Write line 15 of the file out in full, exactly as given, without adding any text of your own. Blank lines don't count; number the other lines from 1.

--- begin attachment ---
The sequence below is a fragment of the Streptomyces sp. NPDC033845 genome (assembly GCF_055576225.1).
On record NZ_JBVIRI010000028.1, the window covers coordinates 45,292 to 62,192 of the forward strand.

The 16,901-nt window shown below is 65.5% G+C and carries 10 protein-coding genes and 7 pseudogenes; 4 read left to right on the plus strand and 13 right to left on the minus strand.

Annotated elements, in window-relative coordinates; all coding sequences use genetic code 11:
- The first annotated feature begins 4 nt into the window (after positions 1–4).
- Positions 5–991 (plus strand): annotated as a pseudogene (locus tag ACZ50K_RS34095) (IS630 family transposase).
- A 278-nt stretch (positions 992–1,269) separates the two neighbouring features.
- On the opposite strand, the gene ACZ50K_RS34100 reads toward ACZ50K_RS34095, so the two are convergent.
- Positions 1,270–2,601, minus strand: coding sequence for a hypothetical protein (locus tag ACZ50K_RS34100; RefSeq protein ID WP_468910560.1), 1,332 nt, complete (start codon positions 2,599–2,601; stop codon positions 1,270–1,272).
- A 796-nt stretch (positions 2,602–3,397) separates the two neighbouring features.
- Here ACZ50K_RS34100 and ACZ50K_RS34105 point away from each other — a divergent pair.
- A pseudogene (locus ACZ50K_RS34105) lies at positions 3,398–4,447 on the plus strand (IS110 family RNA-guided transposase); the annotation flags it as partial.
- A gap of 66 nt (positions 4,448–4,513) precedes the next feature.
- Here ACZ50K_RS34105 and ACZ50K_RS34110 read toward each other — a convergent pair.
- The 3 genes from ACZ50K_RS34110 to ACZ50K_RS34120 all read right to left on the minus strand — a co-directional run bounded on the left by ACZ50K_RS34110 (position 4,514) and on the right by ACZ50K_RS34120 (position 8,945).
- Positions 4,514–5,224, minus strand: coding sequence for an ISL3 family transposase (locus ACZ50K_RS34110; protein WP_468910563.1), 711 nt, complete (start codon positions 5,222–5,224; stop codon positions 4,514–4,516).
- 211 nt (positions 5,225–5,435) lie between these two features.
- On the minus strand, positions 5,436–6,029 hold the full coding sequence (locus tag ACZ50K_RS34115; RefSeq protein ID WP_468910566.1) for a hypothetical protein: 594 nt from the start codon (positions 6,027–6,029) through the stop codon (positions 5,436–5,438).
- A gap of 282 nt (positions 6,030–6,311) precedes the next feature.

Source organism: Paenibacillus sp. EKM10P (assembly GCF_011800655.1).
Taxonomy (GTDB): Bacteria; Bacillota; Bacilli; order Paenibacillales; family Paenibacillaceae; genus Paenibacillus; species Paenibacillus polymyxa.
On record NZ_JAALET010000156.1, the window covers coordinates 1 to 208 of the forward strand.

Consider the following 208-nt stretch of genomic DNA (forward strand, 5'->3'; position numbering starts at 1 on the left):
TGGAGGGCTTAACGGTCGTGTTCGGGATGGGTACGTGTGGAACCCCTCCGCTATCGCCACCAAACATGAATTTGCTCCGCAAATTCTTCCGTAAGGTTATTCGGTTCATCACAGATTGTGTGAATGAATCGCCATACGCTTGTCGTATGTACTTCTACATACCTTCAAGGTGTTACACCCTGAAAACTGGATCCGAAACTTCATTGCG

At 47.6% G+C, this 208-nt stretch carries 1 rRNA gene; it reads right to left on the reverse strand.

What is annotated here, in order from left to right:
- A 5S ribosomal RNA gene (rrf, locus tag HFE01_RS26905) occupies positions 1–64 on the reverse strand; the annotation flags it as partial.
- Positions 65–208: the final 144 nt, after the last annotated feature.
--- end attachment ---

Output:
- The 3 genes from ACZ50K_RS34110 to ACZ50K_RS34120 all read right to left on the minus strand — a co-directional run bounded on the left by ACZ50K_RS34110 (position 4,514) and on the right by ACZ50K_RS34120 (position 8,945).